Story for the Day: Naming of a Lamb

A moment from book 11
Adaoire's brother Aiden and his lovely little lamb

Adaoire was conscious of her growing attachment and almost believed she would stay on the farm or sleep in the barn if he should ask her. The beauties of the kingdom’s countryside enchanted many of the women he had been used to chase, but where others were rapt with the well-tended lands and verdancy of the bounding hills, she was captivated by him. He was gratified by her interest and was of the opinion that if he should show her the newborn cossets in the barn she would never wish to leave. “Come with me, girl,” he said with a dark grin. “I’m gonna show you somethin’.”
                Ms Mandidoun made a few wicked remarks about what the farmer could possibly have to show her behind the closed door of a barn, which succeeded in making him even more eager to convey her thither, and hurried with him south through a small field of poesies toward the barn. She enjoyed speaking with him in so open a manner, and it seemed to her the more depravedly she spoke the happier he was. She had not seen him in some time, and certainly had never seen him sober, but she was greatly pleased to find that his character had not changed from the first time they met to this.
                Adaoire smirked at her and groped her small frame while bringing her to the one place they could be assured of being alone. He playfully pinched her backside, forcing her to walk faster, and she laughed as he began chasing her through the grass. He had always felt young despite his middle age but pursuing a woman who was so desirous of his company made him forget the usual ailments of a farmer at his time of life: his tired body, his aching feet, his sore hands meant nothing while his spirits were raised. He hastened after her until they came to the front of the barn where, upon arrival, Adaoire trapped his giggling prey against the locked doors. He cackled at her endeavors to open the doors and escape from him, but he knew Aiden had locked them when they were called to dinner. He demanded that she could not flee from him now, that he had caught her right where he wanted her. He half-smiled at her feigned terror and confessed all the delightful and depraved things he had in mind for their evening. He pressed himself against her, pinning her to the side of the barn, and teased her with oaths of wickedness. “But first,” he said, taking the key to the barn from his pocket, “I’m gonna show you somethin’ else.” He unlocked the door and teasingly pushed her into the barn with his stomach.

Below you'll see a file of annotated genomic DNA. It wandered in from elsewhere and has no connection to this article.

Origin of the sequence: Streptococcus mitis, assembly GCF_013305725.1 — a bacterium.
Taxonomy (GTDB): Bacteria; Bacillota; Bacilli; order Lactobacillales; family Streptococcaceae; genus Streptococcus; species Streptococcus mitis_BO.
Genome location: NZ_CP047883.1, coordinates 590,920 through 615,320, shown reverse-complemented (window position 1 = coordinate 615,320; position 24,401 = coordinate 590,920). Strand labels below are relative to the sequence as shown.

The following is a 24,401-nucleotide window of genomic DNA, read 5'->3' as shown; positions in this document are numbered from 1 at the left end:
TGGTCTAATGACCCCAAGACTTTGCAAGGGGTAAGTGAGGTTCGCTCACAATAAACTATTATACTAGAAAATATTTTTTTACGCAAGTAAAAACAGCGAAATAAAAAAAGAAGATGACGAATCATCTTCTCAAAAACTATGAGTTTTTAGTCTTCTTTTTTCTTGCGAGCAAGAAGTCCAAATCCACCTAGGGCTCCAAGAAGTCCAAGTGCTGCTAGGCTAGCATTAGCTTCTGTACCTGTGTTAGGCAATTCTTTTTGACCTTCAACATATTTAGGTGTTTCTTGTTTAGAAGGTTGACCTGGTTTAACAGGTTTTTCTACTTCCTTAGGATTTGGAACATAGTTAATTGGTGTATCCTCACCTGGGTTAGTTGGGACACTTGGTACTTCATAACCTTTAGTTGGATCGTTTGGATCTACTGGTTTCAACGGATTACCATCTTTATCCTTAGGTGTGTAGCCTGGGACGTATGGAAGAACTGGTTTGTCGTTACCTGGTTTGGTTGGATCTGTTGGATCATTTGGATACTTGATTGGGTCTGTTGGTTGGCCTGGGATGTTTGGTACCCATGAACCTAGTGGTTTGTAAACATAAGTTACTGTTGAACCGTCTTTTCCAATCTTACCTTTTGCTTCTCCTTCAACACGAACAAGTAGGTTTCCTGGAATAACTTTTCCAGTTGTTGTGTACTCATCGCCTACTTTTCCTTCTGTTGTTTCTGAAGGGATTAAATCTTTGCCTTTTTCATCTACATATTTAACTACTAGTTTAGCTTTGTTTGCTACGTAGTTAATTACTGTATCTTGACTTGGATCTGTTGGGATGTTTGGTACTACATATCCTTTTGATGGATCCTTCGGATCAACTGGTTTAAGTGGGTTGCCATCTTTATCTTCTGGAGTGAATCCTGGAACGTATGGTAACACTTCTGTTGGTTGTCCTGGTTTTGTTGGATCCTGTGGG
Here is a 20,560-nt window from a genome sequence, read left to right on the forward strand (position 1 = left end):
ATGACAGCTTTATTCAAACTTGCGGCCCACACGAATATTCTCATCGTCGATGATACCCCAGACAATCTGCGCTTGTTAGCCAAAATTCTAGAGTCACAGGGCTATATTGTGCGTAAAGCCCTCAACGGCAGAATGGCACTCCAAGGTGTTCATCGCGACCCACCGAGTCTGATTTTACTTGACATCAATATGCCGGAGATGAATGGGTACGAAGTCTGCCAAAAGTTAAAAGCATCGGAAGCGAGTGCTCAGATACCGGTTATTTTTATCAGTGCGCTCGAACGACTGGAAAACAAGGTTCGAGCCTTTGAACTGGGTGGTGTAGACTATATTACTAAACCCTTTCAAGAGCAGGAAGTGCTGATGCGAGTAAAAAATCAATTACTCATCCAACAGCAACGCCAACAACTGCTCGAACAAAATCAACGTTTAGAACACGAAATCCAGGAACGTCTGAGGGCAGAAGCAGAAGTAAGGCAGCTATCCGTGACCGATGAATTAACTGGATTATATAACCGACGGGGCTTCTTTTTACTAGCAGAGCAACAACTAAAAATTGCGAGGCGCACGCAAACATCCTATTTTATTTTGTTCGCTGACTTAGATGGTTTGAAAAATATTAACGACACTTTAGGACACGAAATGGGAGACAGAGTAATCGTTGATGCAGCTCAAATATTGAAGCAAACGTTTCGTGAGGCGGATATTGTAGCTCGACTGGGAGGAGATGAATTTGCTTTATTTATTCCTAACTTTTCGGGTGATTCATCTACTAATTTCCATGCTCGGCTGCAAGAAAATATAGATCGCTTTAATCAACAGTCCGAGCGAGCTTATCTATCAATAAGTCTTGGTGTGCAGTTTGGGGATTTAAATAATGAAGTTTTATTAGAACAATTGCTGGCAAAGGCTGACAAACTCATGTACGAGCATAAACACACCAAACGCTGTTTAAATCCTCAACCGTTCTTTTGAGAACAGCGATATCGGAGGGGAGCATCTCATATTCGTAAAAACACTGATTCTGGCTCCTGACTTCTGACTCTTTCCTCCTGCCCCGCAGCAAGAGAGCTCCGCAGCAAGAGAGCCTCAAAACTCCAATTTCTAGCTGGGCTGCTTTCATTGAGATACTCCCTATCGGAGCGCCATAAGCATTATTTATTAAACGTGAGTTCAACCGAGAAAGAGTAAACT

She tittered as she was flung in and stopped herself from falling over with a few cautious steps. It was dark within the barn and would have been an intriguing atmosphere were it not for the tinkling of cow bells and the grunting of pigs. When a few candles were lit, she was treated to a view of the high and hollow structure. It was a great deal cleaner than she had believed a barn ought to be, but having never before been in one herself, she found she could make no aspersions on the state in which the hay was neatly piled into one corner, how the matted floor was clean, or how the animal pens were well-preserved. She stood in mild wonderment, giving cheerful smiles to the bleating sheep when Adaoire approached her from behind and ushered her further into the barn. He brought her to the far corner where one of the ewes sat with a tiny lamb tucked between her folded legs.                
                “Fresh this mornin’,” Adaoire told her, gesturing to the blinking lamb. He knelt down and leaned toward the cosset to encourage it toward him. “Don’t worry, Bhess,” he said to the mother, scooping the child into his arms. “It’s just for showin’. We ain’t gonna take her from you.” Adaoire beckoned Ms Mandidoun to sit with him, and when she did, he carefully handed the tiny lamb over to her. “She’s a strong one. Already tried standin’ and all.”